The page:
The Milepost is an exhaustive dead tree travelogue covering the sights and services of every kilometer of all the major roads in the Yukon, Alaska and BC. It's the kind of thing you thought would have been unceremoniously wiped out by the Interwebs, like course catalogs but the Alaska Highway scoffs at your desire to be connected. This thick ass book will be "Google" for the remainder of this road trip. And according to "Google," in whom we must trust, there are mountains nearby. The Great Plains are over, it's time to get our awe and wonder on.
It's one thing to read such things in a book (or, well, a blog, natch); it's another damn thing to actually experience it. Our first hint that the Milepost/Google might not be complete crap comes in the form of a tiny settlement called Taylor, which exists because of the gasification plant on the Peace River (thanks, "Google") and the Alaska Highway. It’s not a gas stop, we’re just here for ice and batteries. The one is for the beer (Eric ensures that we always have beer for the end of the day, like the gentleman that he is) and the other for my recalcitrant camera, which does not seem to care how much electrical energy is actually stored in the batteries, it always tells me it's on the verge of turning off. The retail joint we roll up to is a true, old fashioned, general store, it’s aisles, freezers, and floors crammed with every conceivable thing, right down to Mr. Noodles' kimchi.
During the last two days of the trip, Eric and I were consumed with the impulse to capture each hill, each cloud, every audacious sky. I worry that out of context, which is to say, out of the experience of two people in a small car with thousands of miles of grassland behind them, these images stored on my hard drive probably do not have the power to move anyone, but that's because worry is irrational and useless. Eric and I drove to Alaska, ffs. Anyway, a proliferator of images is not dissatisfied with the results of not quite having captured the experience digitally in some photographs a stuff; a proliferator of images creates a situation that makes the experience of that context live for someone else again. It's hard. Which is why it's worth doing at all.
What does that mean, "make the experience live for someone else?!" How, the hell, do I do that? I don't know the answer to this questions or even any time frame for getting answers. It's an anxious time because failure is a whole lot more likely than success, whatever success might be. But first steps are inevitably bad. They are also necessary. It helps to remember that.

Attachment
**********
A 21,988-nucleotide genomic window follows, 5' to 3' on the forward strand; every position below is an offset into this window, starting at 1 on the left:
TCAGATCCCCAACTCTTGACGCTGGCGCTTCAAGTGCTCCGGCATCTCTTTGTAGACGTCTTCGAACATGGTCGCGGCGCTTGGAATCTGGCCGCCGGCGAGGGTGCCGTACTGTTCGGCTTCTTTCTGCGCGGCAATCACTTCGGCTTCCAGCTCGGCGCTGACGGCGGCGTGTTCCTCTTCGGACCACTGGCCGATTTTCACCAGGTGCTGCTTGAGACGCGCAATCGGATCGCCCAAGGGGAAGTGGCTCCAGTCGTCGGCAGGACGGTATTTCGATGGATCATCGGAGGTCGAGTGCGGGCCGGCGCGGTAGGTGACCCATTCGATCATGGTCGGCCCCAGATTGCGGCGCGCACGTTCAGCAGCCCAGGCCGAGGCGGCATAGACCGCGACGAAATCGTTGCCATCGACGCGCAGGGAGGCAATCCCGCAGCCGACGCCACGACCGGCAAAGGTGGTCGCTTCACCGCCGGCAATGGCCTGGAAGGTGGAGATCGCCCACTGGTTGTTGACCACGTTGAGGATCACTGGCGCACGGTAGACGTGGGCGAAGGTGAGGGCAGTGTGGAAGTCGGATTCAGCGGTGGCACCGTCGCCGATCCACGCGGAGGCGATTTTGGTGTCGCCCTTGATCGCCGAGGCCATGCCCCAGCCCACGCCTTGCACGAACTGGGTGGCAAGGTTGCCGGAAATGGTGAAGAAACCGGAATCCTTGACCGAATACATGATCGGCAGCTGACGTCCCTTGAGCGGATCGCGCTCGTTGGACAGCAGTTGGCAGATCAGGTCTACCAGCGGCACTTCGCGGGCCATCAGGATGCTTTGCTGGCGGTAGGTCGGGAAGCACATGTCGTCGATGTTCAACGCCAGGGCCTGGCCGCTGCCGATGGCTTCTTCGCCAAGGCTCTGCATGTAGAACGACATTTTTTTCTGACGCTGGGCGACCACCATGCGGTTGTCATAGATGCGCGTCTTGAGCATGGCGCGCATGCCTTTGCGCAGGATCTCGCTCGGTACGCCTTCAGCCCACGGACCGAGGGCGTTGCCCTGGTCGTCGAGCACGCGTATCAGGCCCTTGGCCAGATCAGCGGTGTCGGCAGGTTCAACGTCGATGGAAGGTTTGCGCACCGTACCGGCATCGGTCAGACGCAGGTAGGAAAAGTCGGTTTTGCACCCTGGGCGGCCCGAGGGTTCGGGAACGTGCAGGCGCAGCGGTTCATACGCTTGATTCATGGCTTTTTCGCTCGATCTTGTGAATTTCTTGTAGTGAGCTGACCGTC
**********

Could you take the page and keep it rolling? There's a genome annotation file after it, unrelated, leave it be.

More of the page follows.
The highway makes a 90 degree turn to the west at Fort Nelson, and then bends north. The mountains peek out and wave a quick hello. Eric and I are over the damn moon for the next two days.
The rest of the day is a blur of photographs and digital video on any device that can record it. The phone needs to be dumped to the computer, it gets so full of video and pictures. The GoPro only stops because the battery is so anemic (a 2 hour battery great for ski runs, and dirt bikes, and helicopter skiing — it isn’t really meant for 10 hours of driving). But most of the day is this kind of elated, digital mediation between those of us inside the car and the natural wonder outside.
If you ever find yourself following the Liard River on BC 97 (what the officials call the Alaska Highway at this point) and you need a place to spend the night . . . make sure you book Liard River Springs Provincial Park campsites ahead of time. Oops. The Milepost assures us that there are places to crash ahead, so we plow on. We soon find ourselves at Coal River Lodge, one of the many places that exist solely to service the Alaska Highway traffic. It's cozy and there's a kitchen and a place to pitch a tent and take a shower and have a glass of Grand Marnier. The Alaska Highway is a bit like a vehicular version of the Camino de Santiago de Compostela: you are going to pass through some desolate places and you are going to need to stop at some point and there will always be a bed and a shower close to that point (usually past it when you are on foot, usually past it).
We keep East Coast time the whole trip, that’s what 70 mph will do if you go northwest. It’s not so far that your body is disoriented, but it is fast enough that your circadian rhythm has no time to catch up. We are exhausted as we set up the tent and record our impressions of the day under the glare of a sun still set on full blast. The tent is a bit of a sweat box, but we are worn out by a day of gawking at nature and just being excited to have something to look at that wasn’t mostly sky, so we power through the sweat to fall asleep. We hope that turning in early allows us to catch a glimpse of the borealis. Our hosts tell us there is a half hour window around 1:30 AM while the sun dips near the horizon when it might be possible.
We are idiots.
Do not visit the near Arctic in early June expecting anything dimmer than twilight, let alone the kind of darkness necessary for the splendor of that magnetic lightshow.